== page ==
On a recent anniversary weekend trip over to Johnson City, Texas, we toured the LBJ Ranch. If you haven’t been there, you’ll love the scenic drive from Austin and the step back in time once you arrive.
It was in this historic place that Lyndon Baines Johnson was born, is buried and lived a totally Texas-style Presidential lifestyle in between.
First – Coffee!
Every serious road tripper knows that every serious road trip begins with a delicious latte, right? Fortunately, there’s a coffee shop in Johnson City where you can order your brew however you like it.
There’s only one downside. The barista is grumpy.
Yep. This is the Grumpy Barista of Johnson City, Texas, and he makes a mighty mean latte for your road trip from behind his counter inside the Black Spur Emporium.
Next – The LBJ State Park and Historic Site Visitor Center
Head 14 miles west on Hwy 290 to the Visitor Center where you can get a map of the ranch. For the self-guided tour around the place, you’ll also need to affix the free permit to the inside of your car’s windshield.
Photo courtesy www.nationalparkservice.org
Plan to Drive Around the Ranch
We wore our tennis shoes, expecting to do a lot of walking around the place. However, once we arrived, it was clear that the best way to experience the LBJ Ranch is to drive. There’s way too much ground to cover on foot.
The CD is a Good Idea
For $7, we bought the narrative CD that describes what you see on the drive. Some of the stories of the place are even told by President Johnson himself.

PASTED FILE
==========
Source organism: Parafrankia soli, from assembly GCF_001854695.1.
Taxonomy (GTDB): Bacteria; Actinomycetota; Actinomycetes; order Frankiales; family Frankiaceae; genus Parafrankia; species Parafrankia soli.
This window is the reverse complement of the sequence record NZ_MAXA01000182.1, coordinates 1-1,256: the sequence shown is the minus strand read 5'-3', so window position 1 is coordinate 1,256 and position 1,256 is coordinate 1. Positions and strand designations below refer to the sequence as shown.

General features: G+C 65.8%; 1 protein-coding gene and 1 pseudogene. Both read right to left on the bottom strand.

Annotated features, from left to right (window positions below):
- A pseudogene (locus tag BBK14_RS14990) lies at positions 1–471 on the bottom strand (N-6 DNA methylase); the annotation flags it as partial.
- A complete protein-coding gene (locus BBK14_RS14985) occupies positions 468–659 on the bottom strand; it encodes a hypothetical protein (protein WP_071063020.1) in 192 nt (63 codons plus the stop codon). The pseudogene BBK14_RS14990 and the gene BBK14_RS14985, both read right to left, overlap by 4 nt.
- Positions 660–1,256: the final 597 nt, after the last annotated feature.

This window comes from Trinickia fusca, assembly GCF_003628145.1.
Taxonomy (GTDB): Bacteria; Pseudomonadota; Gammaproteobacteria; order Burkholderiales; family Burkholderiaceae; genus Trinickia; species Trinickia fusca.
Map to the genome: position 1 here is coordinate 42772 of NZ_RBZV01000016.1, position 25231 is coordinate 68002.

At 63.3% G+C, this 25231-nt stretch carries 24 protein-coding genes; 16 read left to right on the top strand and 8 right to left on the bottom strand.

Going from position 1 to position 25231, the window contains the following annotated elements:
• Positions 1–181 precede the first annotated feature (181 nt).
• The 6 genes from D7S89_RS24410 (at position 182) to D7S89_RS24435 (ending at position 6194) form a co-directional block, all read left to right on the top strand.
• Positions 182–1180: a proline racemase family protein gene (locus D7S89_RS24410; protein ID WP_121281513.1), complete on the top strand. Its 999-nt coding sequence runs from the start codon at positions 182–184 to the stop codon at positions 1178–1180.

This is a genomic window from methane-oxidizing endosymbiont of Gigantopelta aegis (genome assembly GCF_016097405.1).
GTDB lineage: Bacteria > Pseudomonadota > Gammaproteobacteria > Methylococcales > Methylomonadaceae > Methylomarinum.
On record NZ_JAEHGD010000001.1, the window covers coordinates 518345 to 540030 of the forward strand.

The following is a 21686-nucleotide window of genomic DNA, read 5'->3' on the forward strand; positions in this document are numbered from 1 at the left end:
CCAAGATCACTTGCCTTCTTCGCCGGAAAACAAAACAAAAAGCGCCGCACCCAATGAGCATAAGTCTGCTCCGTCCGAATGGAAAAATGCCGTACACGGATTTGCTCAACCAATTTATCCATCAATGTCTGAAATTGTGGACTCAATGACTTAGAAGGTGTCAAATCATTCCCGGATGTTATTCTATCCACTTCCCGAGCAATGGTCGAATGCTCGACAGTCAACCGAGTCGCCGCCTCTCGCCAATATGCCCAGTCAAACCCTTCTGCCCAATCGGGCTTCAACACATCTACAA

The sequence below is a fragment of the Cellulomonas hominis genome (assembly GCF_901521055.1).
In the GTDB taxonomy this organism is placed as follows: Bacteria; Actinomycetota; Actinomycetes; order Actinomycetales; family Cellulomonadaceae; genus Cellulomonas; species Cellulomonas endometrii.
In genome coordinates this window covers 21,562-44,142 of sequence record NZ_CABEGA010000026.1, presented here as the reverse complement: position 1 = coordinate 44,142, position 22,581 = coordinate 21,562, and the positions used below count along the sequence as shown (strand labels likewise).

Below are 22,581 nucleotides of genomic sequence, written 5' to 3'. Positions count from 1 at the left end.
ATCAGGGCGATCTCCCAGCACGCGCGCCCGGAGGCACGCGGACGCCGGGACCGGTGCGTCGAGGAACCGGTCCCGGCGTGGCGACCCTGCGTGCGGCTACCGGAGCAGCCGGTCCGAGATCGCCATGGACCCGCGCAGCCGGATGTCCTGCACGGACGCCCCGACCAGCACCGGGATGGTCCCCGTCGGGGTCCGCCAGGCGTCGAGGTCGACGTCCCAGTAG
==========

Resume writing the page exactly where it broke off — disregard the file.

From the Visitor Center, we drove down Ranch Road One and then crossed the Pedernales River onto LBJ ranch land. This crane was stunningly perched upon that big rock until we stopped to take his picture. My kids used to do the same thing – take flight when I tried to capture them being serene.
After passing other buildings and structures, narrated so captivatingly on the CD, we stopped to buy our tickets ($3 each) for a tour of the Texas White House.
Photo courtesy www.nps.gov.
This is where Lady Bird and Lyndon Baines Johnson spent every minute they could. In fact, LBJ spent about a quarter of his presidency here at the Texas White House. Dignitaries came to the Texas White House for weekends filled with Texas hospitality, but it was also here that the presidential couple raised their daughters, Lynda and Luci.
No Photos Are Allowed Inside the Texas White House
Our park ranger / tour guide gave us the lowdown and made sure we knew – absolutely no photos inside the house. Too bad, because I really wanted to show you! It’s a fascinating tour, and our ranger did a great job of directing us through the rooms, providing lots of good background tales as we went. So I took his picture.
The tour takes about 30 minutes, and is truly worth way more than the price of admission. Anything that Lady Bird changed or updated after the death of her husband has now been restored to the original or period-proper decor, down to the most minute details.
So, truly, when walking through the house, you get to see it as it was during the presidential term of Lyndon Johnson. Things like the furniture, the kitchen wallpaper and the red phone make it easy to take a very historical step back in time.
The pool on the grounds of the Texas White House is beautiful, and our tour guide told us that, while it was put in for LBJ’s health, he spent very little time actually swimming in it.